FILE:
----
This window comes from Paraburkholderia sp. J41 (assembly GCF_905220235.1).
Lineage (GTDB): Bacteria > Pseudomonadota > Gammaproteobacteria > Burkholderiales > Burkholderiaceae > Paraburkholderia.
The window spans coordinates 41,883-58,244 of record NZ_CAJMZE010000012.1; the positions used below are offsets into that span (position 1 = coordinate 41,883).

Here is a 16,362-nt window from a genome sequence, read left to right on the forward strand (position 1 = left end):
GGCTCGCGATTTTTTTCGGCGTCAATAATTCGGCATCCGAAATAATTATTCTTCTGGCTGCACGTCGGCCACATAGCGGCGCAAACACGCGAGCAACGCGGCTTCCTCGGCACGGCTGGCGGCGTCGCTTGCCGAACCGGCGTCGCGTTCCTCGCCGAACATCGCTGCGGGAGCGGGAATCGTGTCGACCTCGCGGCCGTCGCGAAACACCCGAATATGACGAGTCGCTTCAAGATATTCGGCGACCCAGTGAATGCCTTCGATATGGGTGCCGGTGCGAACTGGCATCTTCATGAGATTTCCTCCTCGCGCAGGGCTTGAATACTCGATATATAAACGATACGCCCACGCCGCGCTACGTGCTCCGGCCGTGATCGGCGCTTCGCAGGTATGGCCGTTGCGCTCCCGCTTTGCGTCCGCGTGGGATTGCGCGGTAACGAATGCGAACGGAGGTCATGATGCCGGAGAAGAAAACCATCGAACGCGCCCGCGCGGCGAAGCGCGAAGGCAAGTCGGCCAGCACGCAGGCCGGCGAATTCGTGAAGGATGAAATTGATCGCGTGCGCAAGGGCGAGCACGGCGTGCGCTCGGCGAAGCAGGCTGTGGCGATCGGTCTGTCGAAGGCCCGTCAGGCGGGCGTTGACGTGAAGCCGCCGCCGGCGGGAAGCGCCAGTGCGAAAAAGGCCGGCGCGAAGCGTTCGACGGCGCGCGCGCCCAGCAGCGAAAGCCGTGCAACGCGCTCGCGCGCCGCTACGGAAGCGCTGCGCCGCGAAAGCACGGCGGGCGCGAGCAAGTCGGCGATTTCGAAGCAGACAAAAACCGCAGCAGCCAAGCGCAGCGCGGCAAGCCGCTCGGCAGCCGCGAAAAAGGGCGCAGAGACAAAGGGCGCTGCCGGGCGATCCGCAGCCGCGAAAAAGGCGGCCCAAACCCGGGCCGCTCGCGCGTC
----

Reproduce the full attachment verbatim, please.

This window comes from Paraburkholderia sp. J41 (assembly GCF_905220235.1).
Lineage (GTDB): Bacteria > Pseudomonadota > Gammaproteobacteria > Burkholderiales > Burkholderiaceae > Paraburkholderia.
The window spans coordinates 41,883-58,244 of record NZ_CAJMZE010000012.1; the positions used below are offsets into that span (position 1 = coordinate 41,883).

Here is a 16,362-nt window from a genome sequence, read left to right on the forward strand (position 1 = left end):
GGCTCGCGATTTTTTTCGGCGTCAATAATTCGGCATCCGAAATAATTATTCTTCTGGCTGCACGTCGGCCACATAGCGGCGCAAACACGCGAGCAACGCGGCTTCCTCGGCACGGCTGGCGGCGTCGCTTGCCGAACCGGCGTCGCGTTCCTCGCCGAACATCGCTGCGGGAGCGGGAATCGTGTCGACCTCGCGGCCGTCGCGAAACACCCGAATATGACGAGTCGCTTCAAGATATTCGGCGACCCAGTGAATGCCTTCGATATGGGTGCCGGTGCGAACTGGCATCTTCATGAGATTTCCTCCTCGCGCAGGGCTTGAATACTCGATATATAAACGATACGCCCACGCCGCGCTACGTGCTCCGGCCGTGATCGGCGCTTCGCAGGTATGGCCGTTGCGCTCCCGCTTTGCGTCCGCGTGGGATTGCGCGGTAACGAATGCGAACGGAGGTCATGATGCCGGAGAAGAAAACCATCGAACGCGCCCGCGCGGCGAAGCGCGAAGGCAAGTCGGCCAGCACGCAGGCCGGCGAATTCGTGAAGGATGAAATTGATCGCGTGCGCAAGGGCGAGCACGGCGTGCGCTCGGCGAAGCAGGCTGTGGCGATCGGTCTGTCGAAGGCCCGTCAGGCGGGCGTTGACGTGAAGCCGCCGCCGGCGGGAAGCGCCAGTGCGAAAAAGGCCGGCGCGAAGCGTTCGACGGCGCGCGCGCCCAGCAGCGAAAGCCGTGCAACGCGCTCGCGCGCCGCTACGGAAGCGCTGCGCCGCGAAAGCACGGCGGGCGCGAGCAAGTCGGCGATTTCGAAGCAGACAAAAACCGCAGCAGCCAAGCGCAGCGCGGCAAGCCGCTCGGCAGCCGCGAAAAAGGGCGCAGAGACAAAGGGCGCTGCCGGGCGATCCGCAGCCGCGAAAAAGGCGGCCCAAACCCGGGCCGCTCGCGCGTC